Humans were built to move. If you spend your day sitting at your desk, you’re depriving your brain of one of its key functions. 

Try: doing what you can to move. You don’t have to run a marathon to feel the concentration benefits of exercise. The Centers for Disease Control and Prevention recommends 150 minutes of moderate movement per week.

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Health conditions that affect concentration

Everyone experiences an occasional lapse in concentration. But, in some cases, your lack of focus could signify an underlying health condition.

Pay attention to your symptoms. If you have a hard time concentrating, it might be due to one of these health issues:

    • Attention-deficit/hyperactivity disorder (ADHD): a mental health condition that directly affects your ability to concentrate. It’s usually diagnosed in childhood and often lasts into adulthood. 
    • Cognitive impairment: a brain health condition. It can cause memory loss, reduced ability to learn, poor concentration, and reduced capacity to make decisions. It’s often associated with older adults. But it’s also linked to developmental delays, disabilities, or neurological conditions that hurt the brain’s executive functions.
    • Untreated mental health conditions: Anxiety, depression, and mood disorders can severely impact your ability to concentrate. Treatment usually involves working with a mental health professional. You may be prescribed medications to cope with the symptoms.
    • Concussions, Traumatic Brain Injury (TBI), or other head injuries: Head trauma can affect your ability to concentrate until you’re fully healed. You might need mental breaks until you’re back to full capacity.
    • Farsightedness and other vision problems: Lack of concentration is one common symptom of hyperopia. This is in addition to excessive squinting, aching or burning eyes, and headaches. A visit to the optometrist might be in order. 

6 extra tips to improve your concentration

Lack of concentration can be frustrating — especially when you have things to do. Addressing the important factors listed above can help. But if you want to further improve your cognitive abilities, you can try out these tips. Many of these concentration factors come down to creating good habits.

1. Plan your time strategically

Pay attention to your concentration in “peak hours.” Are you more productive in the morning? Do you fare better in the afternoon? If your job allows for it, do your most intensive tasks when concentration comes easiest.

For example, if you’re a writer and more focused in the morning, do most of your writing after waking up. Then, in the afternoon, you can spend your time doing less intensive tasks, like responding to emails.


2. Train your neurons with games

Games can be healthy stimuli for your brain. For example:

  • Sudoku
  • Crossword puzzles
  • Chess
  • Jigsaw puzzles
  • Word searches
  • Memory games
  • Puzzle video games

Spending just 15 minutes per day, five days per week, on these types of games might be a meaningful way to improve your concentration. You can treat these like concentration exercises, too, to stay motivated.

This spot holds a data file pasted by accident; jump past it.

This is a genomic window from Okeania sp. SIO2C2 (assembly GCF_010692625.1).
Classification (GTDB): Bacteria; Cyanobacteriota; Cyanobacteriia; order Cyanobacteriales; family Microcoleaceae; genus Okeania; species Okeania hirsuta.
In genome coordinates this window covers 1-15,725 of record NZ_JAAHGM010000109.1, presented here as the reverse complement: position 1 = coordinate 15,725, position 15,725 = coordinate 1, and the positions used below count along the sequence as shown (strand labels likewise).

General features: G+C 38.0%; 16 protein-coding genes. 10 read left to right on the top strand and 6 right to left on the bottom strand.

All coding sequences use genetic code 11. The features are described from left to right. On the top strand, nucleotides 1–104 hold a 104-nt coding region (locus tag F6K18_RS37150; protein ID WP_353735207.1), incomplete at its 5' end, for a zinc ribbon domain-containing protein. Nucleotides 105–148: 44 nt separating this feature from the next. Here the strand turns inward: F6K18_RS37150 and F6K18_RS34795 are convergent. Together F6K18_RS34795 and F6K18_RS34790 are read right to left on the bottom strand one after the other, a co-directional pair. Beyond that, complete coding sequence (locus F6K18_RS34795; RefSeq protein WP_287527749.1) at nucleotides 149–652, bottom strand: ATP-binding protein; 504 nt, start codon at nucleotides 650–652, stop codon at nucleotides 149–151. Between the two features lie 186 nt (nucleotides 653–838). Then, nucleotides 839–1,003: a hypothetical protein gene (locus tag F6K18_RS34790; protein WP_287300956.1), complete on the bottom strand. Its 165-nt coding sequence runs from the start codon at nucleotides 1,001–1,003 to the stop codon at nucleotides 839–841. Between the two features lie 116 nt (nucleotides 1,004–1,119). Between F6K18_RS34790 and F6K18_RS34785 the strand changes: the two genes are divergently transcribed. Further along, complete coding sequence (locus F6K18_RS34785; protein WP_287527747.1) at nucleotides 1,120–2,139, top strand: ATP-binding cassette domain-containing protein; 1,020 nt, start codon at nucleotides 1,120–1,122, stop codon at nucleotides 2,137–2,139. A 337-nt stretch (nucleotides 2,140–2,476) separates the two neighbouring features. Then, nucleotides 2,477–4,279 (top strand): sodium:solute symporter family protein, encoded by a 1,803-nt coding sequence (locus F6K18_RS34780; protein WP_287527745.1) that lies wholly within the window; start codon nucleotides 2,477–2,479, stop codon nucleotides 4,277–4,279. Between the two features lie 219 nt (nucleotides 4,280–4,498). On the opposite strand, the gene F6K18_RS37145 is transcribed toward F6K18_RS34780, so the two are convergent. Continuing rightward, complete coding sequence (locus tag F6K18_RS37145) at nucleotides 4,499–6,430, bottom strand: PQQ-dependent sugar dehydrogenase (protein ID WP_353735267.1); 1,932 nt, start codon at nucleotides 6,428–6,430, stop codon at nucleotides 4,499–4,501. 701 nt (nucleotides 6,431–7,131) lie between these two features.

3. Take in some nature

Going outside for 15–20 minutes is enough to help boost your concentration naturally. If you can, go somewhere with greenery. A short walk through the park or sitting in your backyard can help energize you.

You can even bring nature to you. Having plants in your office can improve your well-being and help you be more productive.

4. Take breaks

This sounds counterintuitive, but stepping away from work for a few minutes could be what you need. Walk to your local coffee shop, meditate, or read a book for a few minutes. When you get back to it, you’ll feel more focused.

5. Do one task at a time

Multitasking might sound like an efficient use of your mental energy. But it is an illusion. You might think you’re succeeding, but you’re merely shifting your concentration quickly between each task. And every time you do, it takes up to 15 minutes for your brain to reorient. 

Focus on a specific task before moving on to another. This allows your brain to settle in and truly concentrate.


6. Practice mindfulness

Mindfulness meditation is a great way to train your concentration and improve your overall mental health. A mere 10 minutes per day is enough to generate results in the short term. 

The process is simple:

  • Find a quiet place
  • Sit comfortably and close your eyes
  • Take long, deep breaths
  • Focus on your breathing and nothing else

Be your own best ally

Concentration is a muscle. And just like your physical body, you can train your mind to focus on tasks when you need to.

Some improvement techniques might work better than others. It all depends on your personality type, work style, and personal motivators. And that’s okay. You’re a unique individual with a unique mind. 

You don’t need permission to experiment. Pay attention to what works. And, if you need to, reach out to a professional for help. They can help you identify the unique factors that affect concentration.

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Published September 21, 2022

Shonna Waters, PhD

Vice President of Alliance Solutions